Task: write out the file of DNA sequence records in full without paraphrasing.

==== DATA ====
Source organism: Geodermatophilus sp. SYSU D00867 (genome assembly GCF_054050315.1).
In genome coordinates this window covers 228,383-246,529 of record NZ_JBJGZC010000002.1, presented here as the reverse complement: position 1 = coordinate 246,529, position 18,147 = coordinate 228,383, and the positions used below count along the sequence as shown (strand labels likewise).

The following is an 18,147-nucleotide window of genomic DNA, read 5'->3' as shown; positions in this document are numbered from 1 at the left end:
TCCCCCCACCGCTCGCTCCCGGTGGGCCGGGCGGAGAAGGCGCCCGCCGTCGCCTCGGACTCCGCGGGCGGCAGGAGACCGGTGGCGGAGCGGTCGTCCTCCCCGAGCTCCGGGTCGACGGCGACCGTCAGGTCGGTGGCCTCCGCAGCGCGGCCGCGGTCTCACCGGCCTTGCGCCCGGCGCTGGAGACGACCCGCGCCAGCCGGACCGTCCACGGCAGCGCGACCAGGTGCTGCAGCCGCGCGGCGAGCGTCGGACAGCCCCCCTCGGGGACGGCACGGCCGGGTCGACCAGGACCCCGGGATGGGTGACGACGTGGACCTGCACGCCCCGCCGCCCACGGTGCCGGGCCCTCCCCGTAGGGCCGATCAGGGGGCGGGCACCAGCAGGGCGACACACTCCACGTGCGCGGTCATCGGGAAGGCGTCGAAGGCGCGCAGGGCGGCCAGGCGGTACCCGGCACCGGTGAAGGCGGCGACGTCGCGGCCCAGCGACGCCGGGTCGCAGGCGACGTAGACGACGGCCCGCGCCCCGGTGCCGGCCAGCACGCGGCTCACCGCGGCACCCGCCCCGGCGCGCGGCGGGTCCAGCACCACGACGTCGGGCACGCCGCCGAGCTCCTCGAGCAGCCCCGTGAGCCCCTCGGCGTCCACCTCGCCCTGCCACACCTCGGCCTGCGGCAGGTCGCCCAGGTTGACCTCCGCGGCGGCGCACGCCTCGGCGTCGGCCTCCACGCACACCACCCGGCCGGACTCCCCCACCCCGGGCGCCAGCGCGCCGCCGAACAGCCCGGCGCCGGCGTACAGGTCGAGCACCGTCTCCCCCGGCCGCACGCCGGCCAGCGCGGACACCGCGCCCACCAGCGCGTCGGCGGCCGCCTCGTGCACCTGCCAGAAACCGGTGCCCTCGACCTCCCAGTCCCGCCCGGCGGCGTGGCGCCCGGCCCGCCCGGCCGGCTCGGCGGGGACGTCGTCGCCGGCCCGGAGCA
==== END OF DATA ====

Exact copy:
Source organism: Geodermatophilus sp. SYSU D00867 (genome assembly GCF_054050315.1).
In genome coordinates this window covers 228,383-246,529 of record NZ_JBJGZC010000002.1, presented here as the reverse complement: position 1 = coordinate 246,529, position 18,147 = coordinate 228,383, and the positions used below count along the sequence as shown (strand labels likewise).

The following is an 18,147-nucleotide window of genomic DNA, read 5'->3' as shown; positions in this document are numbered from 1 at the left end:
TCCCCCCACCGCTCGCTCCCGGTGGGCCGGGCGGAGAAGGCGCCCGCCGTCGCCTCGGACTCCGCGGGCGGCAGGAGACCGGTGGCGGAGCGGTCGTCCTCCCCGAGCTCCGGGTCGACGGCGACCGTCAGGTCGGTGGCCTCCGCAGCGCGGCCGCGGTCTCACCGGCCTTGCGCCCGGCGCTGGAGACGACCCGCGCCAGCCGGACCGTCCACGGCAGCGCGACCAGGTGCTGCAGCCGCGCGGCGAGCGTCGGACAGCCCCCCTCGGGGACGGCACGGCCGGGTCGACCAGGACCCCGGGATGGGTGACGACGTGGACCTGCACGCCCCGCCGCCCACGGTGCCGGGCCCTCCCCGTAGGGCCGATCAGGGGGCGGGCACCAGCAGGGCGACACACTCCACGTGCGCGGTCATCGGGAAGGCGTCGAAGGCGCGCAGGGCGGCCAGGCGGTACCCGGCACCGGTGAAGGCGGCGACGTCGCGGCCCAGCGACGCCGGGTCGCAGGCGACGTAGACGACGGCCCGCGCCCCGGTGCCGGCCAGCACGCGGCTCACCGCGGCACCCGCCCCGGCGCGCGGCGGGTCCAGCACCACGACGTCGGGCACGCCGCCGAGCTCCTCGAGCAGCCCCGTGAGCCCCTCGGCGTCCACCTCGCCCTGCCACACCTCGGCCTGCGGCAGGTCGCCCAGGTTGACCTCCGCGGCGGCGCACGCCTCGGCGTCGGCCTCCACGCACACCACCCGGCCGGACTCCCCCACCCCGGGCGCCAGCGCGCCGCCGAACAGCCCGGCGCCGGCGTACAGGTCGAGCACCGTCTCCCCCGGCCGCACGCCGGCCAGCGCGGACACCGCGCCCACCAGCGCGTCGGCGGCCGCCTCGTGCACCTGCCAGAAACCGGTGCCCTCGACCTCCCAGTCCCGCCCGGCGGCGTGGCGCCCGGCCCGCCCGGCCGGCTCGGCGGGGACGTCGTCGCCGGCCCGGAGCA